In the News
KWCH | Grant DeMars
WICHITA, Kan. (KWCH) - U.S. Senator Jerry Moran (R-Kansas) was in Wichita Wednesday (Dec. 23), checking on local hospitals’ handling of the COVID-19 vaccine. The Pfizer and Moderna vaccines are in Wichita. Wednesday morning, the Robert J. Dole VA Medical Center received its shipment of the Moderna vaccine. Moran was there to help unpack the doses.
“We’re going to be monitoring, encouraging, riding hard on the VA to make sure those vaccines are available to veterans across Kansas,” the senator said.
The VA hospital in Wichita received 1,000 doses on Wednesday.
“We are eager to offer the Moderna COVID-19 vaccine to our health care personnel and community living center residents,” said Candace Ifabiyi, Dole VA Medical Center Director. “Receiving the vaccine is like having hope delivered. As vaccine supplies increase, our ultimate goal is to offer COVID-19 vaccination to all Veterans and employees who want to be vaccinated.”
Dole VA ICU nurse Bart Ridder, who cared for the hospital’s first COVID-positive inpatient in March, received the first vaccination at the hospital.
“Hopefully, this is one of the first steps towards getting back to a normal life,” Ridder said. When asked how he felt about being the first employee of the Dole VA to be vaccinated Ridder continued, “I’m glad. We’ve been exposed to COVID patients every day since this all started so I’m happy to be the first.”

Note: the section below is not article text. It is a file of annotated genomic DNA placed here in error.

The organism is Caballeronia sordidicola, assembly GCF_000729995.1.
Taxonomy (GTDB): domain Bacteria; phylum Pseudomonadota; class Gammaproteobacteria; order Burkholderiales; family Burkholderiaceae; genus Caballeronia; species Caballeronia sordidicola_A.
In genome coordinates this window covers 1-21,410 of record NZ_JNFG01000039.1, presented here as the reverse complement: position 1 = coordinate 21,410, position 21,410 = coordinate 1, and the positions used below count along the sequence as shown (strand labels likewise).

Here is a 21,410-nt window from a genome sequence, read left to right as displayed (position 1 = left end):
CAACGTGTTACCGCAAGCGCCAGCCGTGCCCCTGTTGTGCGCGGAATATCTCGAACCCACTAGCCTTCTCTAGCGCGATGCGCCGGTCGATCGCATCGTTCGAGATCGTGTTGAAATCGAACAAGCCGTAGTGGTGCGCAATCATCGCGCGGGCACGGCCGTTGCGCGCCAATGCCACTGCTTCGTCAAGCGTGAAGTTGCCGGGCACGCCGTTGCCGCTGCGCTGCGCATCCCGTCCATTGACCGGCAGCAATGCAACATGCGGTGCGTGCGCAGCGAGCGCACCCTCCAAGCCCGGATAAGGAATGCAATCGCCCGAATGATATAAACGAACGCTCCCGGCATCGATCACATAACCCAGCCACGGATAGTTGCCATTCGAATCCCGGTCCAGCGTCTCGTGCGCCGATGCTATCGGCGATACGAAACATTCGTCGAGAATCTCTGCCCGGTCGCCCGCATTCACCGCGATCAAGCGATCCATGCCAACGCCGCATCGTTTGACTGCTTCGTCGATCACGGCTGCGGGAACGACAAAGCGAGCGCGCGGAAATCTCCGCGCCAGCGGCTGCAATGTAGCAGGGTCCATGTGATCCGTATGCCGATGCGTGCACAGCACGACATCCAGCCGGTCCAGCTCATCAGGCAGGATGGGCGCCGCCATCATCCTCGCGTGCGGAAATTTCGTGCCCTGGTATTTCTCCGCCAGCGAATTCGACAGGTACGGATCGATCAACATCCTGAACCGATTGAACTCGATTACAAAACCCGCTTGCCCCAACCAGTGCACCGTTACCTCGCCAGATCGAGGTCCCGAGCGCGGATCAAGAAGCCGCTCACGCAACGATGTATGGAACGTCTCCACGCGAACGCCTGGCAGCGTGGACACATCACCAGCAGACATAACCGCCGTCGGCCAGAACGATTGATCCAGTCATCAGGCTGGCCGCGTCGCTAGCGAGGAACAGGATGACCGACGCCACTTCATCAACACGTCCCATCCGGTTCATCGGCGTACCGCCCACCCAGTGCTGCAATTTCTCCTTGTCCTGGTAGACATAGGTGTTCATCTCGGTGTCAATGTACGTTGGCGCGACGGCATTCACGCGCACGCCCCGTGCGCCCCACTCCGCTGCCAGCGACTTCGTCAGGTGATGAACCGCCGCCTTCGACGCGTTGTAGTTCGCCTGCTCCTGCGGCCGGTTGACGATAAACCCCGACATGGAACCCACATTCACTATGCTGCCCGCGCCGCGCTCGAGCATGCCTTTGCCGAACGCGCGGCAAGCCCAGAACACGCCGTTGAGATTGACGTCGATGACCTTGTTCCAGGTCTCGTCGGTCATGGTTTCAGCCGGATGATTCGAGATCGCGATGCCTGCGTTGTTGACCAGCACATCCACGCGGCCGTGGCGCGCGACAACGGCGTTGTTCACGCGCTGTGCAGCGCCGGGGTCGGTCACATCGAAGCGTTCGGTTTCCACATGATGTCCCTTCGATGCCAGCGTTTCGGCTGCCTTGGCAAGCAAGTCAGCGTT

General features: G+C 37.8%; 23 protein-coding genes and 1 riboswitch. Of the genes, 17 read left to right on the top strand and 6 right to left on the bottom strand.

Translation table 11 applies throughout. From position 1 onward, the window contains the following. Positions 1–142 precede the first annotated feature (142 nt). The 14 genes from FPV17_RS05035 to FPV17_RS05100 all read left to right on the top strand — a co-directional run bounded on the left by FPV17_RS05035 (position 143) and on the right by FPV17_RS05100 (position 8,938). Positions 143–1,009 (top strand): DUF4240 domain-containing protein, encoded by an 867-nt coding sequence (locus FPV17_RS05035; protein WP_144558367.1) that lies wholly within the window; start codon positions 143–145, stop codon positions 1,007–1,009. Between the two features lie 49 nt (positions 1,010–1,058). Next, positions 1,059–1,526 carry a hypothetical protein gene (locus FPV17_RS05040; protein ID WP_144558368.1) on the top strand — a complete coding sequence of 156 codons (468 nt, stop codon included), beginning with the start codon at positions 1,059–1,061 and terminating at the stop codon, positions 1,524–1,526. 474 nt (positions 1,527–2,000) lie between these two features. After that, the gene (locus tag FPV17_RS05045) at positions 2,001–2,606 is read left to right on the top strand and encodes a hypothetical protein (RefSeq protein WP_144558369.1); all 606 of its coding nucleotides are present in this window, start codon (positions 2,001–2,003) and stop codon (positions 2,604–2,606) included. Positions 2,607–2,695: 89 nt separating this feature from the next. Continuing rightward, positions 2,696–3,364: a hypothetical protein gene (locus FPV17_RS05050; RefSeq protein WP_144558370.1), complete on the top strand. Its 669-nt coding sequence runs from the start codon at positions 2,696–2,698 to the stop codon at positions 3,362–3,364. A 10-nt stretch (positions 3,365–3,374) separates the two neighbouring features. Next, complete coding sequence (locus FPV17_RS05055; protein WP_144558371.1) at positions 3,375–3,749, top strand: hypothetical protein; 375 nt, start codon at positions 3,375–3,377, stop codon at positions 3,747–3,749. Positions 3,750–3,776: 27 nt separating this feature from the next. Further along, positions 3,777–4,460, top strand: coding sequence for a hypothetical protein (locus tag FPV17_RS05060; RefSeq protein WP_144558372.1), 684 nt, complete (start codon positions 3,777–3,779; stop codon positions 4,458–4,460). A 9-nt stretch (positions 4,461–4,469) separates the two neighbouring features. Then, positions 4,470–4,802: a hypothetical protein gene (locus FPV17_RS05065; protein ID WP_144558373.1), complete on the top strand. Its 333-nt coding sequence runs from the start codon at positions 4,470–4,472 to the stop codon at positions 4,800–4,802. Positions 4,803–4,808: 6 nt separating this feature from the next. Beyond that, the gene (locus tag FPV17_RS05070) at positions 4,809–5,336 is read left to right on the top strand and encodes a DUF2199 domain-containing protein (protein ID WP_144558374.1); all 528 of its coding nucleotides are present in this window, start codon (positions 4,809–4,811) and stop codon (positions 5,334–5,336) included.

Moran said vaccinations for VA staff and some of the veterans in their community-living center began Wednesday afternoon.
The hospital’s first veteran to receive the vaccine was, 96-year-old World War II veteran Bruce Watson, the last World War II veteran in the Dole VA’s community living center.
While in Wichita, Moran also toured Wesley Medical Center where more than 1,900 frontline workers have been vaccinated so far since the Pfizer vaccine arrived last week. Moran said he’s looking for ways the federal government can help with vaccine distribution. Among them is congress’s new stimulus package.
“The largest chunk goes to state government for the purpose of helping states across the country get the vaccine to its citizens,” Moran said.
Most Kansans would also get $600 checks, but President Trump said that’s not enough, which is a big part of why he’s voiced opposition to the bill.
“I do think the president is right. I’m for more assistance for more Kansans,” Moran said. ‘But I hope that’s done in a separate piece of legislation so that nothing slows down the progress, or capabilities that are now there as a result of passing that legislation.”
The senator said the second relief bill should have been passed months ago, but expects more legislation to be considered after President-Elect Joe Biden takes office. In Kansas, Moran said the goal is to get the vaccine spread across the state quickly and to make sure that there is enough that all Kansans have the opportunity to get it through their doctors or pharmacies. It could be months before that happens.